The legendary Prithiviraj Kapoor delivered a powerful performance as the fearsome emperor determined to crush the romance of his son Prince Salim and the courtesan Anarkali. The all-conquering king goes through a range of emotions and isn’t afraid to kill his own son in the quest for what he feels is right. The imposing character impressed director K Asif so much that he named his son Akbar.
Bollywood’s greatest and most influential actor Dilip Kumar went through a range of emotions in his iconic role as Prince Salim. He also went through plenty of drama behind the scenes including a real life and ultimately doomed romance with co-star Madhubala. The actor also had a very public falling out with director K Asif, who had married his sister and he also boycotted the premiere.
Arguably the most beautiful Bollywood leading lady of all time put her all into the career-defining role of Anarkali. Despite suffering from a serious heart condition she was wrapped in real chains in the scene where she is imprisoned. It would be the only time cinema fans were able to see the screen queen in colour. This would be her last major role before her retirement and premature death.
The movie has one of the greatest soundtracks in the history of Indian cinema. No expense was spared on the 12 songs as music director Naushad was given an unlimited budget to create the perfect musical numbers.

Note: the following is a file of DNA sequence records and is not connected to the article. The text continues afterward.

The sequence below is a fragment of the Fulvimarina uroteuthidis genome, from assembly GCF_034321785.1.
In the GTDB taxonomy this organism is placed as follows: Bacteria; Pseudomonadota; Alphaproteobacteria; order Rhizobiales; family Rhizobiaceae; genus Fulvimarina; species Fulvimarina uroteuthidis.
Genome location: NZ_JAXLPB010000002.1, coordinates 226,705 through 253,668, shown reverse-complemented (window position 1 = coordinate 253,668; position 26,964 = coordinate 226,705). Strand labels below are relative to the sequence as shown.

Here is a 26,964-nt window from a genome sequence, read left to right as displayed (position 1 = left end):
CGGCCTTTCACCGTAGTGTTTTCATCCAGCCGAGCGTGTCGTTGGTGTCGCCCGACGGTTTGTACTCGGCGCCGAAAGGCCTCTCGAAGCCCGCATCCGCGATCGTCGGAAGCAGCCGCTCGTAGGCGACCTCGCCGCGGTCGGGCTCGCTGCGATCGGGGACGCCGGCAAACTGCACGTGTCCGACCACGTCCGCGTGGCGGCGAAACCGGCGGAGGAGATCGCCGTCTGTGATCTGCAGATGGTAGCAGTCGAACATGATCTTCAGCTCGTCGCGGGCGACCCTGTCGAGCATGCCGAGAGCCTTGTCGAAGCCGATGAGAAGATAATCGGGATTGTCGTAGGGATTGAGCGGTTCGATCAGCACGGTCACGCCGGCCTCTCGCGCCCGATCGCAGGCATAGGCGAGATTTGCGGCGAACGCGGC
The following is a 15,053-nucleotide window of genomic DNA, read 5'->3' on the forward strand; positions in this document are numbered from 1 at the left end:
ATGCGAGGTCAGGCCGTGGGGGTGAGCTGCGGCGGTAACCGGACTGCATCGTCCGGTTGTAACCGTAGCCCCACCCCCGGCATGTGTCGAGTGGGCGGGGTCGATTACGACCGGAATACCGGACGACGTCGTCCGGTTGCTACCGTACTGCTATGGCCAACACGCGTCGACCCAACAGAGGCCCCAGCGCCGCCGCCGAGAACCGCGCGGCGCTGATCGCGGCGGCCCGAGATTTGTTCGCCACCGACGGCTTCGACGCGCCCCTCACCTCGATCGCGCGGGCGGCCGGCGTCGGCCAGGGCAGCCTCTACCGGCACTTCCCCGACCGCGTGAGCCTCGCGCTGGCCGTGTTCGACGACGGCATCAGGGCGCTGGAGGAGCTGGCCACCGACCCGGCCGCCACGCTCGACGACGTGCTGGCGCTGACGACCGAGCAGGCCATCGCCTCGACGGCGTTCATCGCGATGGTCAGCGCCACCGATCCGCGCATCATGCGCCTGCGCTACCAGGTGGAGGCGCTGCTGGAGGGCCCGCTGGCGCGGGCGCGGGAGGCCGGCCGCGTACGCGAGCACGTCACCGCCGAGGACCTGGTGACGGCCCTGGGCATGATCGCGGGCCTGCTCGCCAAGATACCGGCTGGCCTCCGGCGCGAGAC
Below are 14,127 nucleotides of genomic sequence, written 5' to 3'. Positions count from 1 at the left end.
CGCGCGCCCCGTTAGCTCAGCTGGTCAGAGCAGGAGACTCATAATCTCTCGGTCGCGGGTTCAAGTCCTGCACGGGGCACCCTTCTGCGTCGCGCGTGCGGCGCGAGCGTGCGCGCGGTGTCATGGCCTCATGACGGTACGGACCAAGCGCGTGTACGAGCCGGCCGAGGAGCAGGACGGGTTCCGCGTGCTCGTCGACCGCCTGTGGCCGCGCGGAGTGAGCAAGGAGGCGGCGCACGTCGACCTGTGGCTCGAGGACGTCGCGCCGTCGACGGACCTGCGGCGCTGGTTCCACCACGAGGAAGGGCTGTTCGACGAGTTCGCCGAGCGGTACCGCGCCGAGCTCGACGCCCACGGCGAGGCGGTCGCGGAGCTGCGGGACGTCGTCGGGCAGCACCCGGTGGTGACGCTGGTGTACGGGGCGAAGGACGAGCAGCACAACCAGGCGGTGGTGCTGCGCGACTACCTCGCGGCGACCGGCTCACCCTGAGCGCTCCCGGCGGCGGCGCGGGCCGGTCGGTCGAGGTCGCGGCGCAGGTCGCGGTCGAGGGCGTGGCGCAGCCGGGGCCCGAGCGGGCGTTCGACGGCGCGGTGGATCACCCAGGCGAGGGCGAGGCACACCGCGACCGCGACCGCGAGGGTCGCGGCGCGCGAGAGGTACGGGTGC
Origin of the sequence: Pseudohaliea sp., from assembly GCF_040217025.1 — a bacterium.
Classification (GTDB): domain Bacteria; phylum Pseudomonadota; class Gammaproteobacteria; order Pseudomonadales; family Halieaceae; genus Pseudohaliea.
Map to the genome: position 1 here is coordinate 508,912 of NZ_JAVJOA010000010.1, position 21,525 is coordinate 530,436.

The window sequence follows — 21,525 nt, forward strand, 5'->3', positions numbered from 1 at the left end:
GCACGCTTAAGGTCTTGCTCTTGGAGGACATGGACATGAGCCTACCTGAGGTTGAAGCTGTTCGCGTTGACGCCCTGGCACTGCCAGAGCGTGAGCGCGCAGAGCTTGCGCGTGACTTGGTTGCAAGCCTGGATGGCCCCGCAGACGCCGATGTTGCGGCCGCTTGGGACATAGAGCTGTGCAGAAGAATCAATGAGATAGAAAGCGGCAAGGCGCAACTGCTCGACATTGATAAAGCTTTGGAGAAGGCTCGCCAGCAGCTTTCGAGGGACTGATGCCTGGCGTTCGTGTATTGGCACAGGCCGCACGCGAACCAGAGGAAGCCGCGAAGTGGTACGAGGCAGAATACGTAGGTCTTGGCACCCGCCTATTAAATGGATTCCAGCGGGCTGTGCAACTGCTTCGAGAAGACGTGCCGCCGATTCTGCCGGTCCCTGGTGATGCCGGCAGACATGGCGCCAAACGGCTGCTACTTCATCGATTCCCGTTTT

A chorus of 100 singers was used for the song Ae Mohabbat Zindabad and Pyar Kiya To Darna Kya was rewritten by lyricist Shakeel Badayuni before being approved.
The trigger point for the movie is one of the greatest qawwalis ever seen on the big screen. Apart from being a battle royal between two stunning leading ladies, Madhubala and Nigar Sultana, catchy composition Teri Mehfil Mein was hugely entertaining. It had two legendary vocalists in Lata Mangeshkar and Shamshad Begum along with powerful lyrics. This was the moment Prince Salim connects with Anarkali and ignites an explosive chain of events.
‘History in making’
There was mass hysteria when Mughal-e-Azam released in 1960. When bookings for the film opened there was chaos and near-riots on the streets as fans queued up for days to get tickets for the movie and at one stage police had to intervene when a crowd of 100,000 became too unruly.
It was also appreciated by audiences and critics alike. A review from the 1960s from the leading film magazine called it history making and another said ‘it as a tribute to imagination, hard work and lavishness of its maker, Asif. For its grandeur, its beauty, and then performances of the artists it should be a landmark in Indian films.’ Since then reviewers have used words like classic, benchmark and milestone.